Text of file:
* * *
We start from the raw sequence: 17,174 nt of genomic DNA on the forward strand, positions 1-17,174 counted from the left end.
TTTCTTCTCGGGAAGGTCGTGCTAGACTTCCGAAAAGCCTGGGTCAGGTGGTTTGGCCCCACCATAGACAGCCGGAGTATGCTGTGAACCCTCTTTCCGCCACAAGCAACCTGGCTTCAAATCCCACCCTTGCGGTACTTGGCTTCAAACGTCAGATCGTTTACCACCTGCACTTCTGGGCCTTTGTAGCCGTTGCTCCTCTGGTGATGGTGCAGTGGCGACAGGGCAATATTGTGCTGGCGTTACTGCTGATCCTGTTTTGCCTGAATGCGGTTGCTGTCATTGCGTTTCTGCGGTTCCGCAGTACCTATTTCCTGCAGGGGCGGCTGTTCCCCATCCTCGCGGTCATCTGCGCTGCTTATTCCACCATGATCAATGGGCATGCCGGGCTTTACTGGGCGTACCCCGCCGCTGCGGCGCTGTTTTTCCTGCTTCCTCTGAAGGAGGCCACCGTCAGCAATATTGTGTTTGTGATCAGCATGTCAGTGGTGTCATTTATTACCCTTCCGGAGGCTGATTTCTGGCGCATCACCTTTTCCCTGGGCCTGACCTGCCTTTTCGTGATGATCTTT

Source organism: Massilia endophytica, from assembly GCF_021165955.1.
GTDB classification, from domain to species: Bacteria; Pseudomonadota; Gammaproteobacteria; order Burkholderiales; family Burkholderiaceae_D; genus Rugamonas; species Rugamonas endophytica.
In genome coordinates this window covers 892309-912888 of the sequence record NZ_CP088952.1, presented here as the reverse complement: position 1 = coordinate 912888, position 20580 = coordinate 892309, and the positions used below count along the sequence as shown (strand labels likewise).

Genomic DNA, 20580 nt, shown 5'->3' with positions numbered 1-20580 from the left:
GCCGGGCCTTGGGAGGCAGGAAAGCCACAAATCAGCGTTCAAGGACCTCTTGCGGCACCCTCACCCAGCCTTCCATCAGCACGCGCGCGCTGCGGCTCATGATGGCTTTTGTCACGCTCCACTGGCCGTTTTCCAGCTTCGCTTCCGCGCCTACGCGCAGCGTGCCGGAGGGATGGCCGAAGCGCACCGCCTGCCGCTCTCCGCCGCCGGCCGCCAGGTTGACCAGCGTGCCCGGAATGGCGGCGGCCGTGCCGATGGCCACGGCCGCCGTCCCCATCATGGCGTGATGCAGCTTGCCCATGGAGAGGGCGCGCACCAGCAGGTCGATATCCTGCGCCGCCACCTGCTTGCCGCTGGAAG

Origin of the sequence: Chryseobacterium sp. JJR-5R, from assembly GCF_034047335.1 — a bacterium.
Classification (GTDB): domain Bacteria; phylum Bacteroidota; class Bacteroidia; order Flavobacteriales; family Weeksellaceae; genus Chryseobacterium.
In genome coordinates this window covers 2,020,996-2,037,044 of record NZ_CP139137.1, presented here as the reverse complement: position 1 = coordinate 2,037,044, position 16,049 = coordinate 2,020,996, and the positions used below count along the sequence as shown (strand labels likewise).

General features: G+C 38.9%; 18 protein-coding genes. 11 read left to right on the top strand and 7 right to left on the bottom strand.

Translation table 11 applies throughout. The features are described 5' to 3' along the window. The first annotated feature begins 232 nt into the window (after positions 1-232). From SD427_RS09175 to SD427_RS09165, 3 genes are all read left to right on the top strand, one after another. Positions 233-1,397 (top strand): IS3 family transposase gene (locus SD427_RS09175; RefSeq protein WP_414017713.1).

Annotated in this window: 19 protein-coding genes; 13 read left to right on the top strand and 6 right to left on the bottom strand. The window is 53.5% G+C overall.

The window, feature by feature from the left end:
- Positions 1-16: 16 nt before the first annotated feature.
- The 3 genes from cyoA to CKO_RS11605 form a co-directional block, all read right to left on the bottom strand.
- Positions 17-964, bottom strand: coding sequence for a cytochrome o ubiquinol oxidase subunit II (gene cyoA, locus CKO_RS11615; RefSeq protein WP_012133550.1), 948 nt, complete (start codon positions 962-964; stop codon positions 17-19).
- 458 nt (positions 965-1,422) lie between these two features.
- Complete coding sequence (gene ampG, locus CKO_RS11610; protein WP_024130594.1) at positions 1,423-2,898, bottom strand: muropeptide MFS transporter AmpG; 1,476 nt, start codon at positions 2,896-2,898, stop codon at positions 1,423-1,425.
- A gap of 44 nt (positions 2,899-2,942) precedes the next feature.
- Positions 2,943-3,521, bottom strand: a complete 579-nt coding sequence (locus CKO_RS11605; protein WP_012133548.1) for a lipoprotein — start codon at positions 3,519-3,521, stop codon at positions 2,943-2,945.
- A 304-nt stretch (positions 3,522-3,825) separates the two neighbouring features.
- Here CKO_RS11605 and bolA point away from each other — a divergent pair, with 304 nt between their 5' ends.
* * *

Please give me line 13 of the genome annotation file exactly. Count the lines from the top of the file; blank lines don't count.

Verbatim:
Annotated in this window: 19 protein-coding genes; 13 read left to right on the top strand and 6 right to left on the bottom strand. The window is 53.5% G+C overall.